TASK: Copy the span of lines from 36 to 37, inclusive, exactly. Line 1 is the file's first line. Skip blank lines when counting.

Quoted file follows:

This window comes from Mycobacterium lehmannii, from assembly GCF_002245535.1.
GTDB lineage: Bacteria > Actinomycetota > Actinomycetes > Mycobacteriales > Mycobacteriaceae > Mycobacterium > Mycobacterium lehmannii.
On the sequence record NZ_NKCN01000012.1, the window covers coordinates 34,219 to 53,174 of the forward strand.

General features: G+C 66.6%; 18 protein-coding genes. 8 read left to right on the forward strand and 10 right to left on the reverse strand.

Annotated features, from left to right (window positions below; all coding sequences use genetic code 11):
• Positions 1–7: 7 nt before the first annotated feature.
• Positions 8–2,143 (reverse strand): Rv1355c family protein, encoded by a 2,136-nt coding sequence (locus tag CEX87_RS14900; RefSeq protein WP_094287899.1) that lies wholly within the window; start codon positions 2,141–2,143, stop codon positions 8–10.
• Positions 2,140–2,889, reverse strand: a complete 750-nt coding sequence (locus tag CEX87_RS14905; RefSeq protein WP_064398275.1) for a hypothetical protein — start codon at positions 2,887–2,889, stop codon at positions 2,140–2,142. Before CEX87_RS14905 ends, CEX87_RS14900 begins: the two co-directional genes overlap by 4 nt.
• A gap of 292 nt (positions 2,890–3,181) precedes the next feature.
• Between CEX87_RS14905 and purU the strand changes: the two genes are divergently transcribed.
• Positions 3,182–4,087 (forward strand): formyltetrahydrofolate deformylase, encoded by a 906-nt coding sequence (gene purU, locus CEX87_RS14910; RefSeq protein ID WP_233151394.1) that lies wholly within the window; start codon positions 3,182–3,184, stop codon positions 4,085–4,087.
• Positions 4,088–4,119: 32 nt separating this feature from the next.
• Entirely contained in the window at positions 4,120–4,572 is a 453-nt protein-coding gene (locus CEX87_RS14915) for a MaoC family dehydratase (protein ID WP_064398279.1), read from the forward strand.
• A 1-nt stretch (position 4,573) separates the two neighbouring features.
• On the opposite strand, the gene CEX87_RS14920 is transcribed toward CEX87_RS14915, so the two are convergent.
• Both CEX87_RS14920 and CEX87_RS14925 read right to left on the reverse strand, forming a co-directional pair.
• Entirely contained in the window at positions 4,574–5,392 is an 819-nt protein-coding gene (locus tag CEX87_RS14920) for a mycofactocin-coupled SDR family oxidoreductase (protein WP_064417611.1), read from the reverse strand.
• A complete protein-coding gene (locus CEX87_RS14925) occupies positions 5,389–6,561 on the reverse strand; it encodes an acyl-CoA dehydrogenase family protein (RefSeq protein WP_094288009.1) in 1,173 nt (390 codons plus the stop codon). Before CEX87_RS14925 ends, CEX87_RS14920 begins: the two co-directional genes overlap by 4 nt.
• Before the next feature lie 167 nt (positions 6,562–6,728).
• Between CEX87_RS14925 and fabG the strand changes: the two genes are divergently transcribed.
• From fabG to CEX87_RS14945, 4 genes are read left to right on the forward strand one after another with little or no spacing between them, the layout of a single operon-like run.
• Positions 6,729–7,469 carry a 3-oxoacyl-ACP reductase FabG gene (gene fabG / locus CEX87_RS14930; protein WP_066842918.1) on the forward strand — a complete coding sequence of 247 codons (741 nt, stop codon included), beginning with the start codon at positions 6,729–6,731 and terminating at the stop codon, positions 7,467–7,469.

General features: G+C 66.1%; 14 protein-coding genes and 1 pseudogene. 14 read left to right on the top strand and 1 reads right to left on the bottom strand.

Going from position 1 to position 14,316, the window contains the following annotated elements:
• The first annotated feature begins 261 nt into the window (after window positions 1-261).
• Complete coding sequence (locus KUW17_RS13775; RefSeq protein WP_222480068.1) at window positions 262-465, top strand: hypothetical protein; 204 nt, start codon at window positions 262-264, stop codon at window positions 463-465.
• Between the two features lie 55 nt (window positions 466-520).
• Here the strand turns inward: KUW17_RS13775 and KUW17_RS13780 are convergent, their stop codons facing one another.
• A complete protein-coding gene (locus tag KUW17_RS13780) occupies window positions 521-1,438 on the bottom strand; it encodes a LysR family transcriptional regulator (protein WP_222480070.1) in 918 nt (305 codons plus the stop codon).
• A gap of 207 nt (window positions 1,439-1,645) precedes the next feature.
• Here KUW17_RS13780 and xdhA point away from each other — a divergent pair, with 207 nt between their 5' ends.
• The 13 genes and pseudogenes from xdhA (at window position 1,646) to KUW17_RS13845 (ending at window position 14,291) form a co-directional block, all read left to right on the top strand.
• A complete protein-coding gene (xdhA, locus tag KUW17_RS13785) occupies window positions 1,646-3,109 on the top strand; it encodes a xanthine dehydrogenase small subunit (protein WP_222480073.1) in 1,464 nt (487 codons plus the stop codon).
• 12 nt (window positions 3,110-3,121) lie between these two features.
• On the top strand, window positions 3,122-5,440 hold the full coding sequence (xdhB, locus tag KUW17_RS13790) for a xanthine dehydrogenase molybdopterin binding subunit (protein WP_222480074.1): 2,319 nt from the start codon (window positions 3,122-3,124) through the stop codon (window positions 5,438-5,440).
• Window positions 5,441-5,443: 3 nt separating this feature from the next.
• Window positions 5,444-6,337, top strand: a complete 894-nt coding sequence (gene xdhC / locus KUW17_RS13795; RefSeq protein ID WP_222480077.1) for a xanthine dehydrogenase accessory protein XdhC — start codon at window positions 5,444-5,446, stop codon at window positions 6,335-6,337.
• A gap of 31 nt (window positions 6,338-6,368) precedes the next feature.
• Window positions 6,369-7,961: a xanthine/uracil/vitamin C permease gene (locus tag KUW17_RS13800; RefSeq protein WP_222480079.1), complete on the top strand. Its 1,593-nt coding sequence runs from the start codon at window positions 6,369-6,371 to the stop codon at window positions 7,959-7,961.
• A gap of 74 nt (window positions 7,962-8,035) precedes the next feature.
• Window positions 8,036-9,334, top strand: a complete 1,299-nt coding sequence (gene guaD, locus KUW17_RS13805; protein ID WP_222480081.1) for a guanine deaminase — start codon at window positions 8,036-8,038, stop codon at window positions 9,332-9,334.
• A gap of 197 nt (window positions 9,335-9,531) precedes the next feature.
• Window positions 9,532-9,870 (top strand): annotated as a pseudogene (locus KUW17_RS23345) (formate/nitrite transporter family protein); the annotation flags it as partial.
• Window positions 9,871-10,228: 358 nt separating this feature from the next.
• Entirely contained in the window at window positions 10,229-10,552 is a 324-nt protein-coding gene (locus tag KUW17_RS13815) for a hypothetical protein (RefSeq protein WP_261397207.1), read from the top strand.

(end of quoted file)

• Window positions 5,441-5,443: 3 nt separating this feature from the next.
• Window positions 5,444-6,337, top strand: a complete 894-nt coding sequence (gene xdhC / locus KUW17_RS13795; RefSeq protein ID WP_222480077.1) for a xanthine dehydrogenase accessory protein XdhC — start codon at window positions 5,444-5,446, stop codon at window positions 6,335-6,337.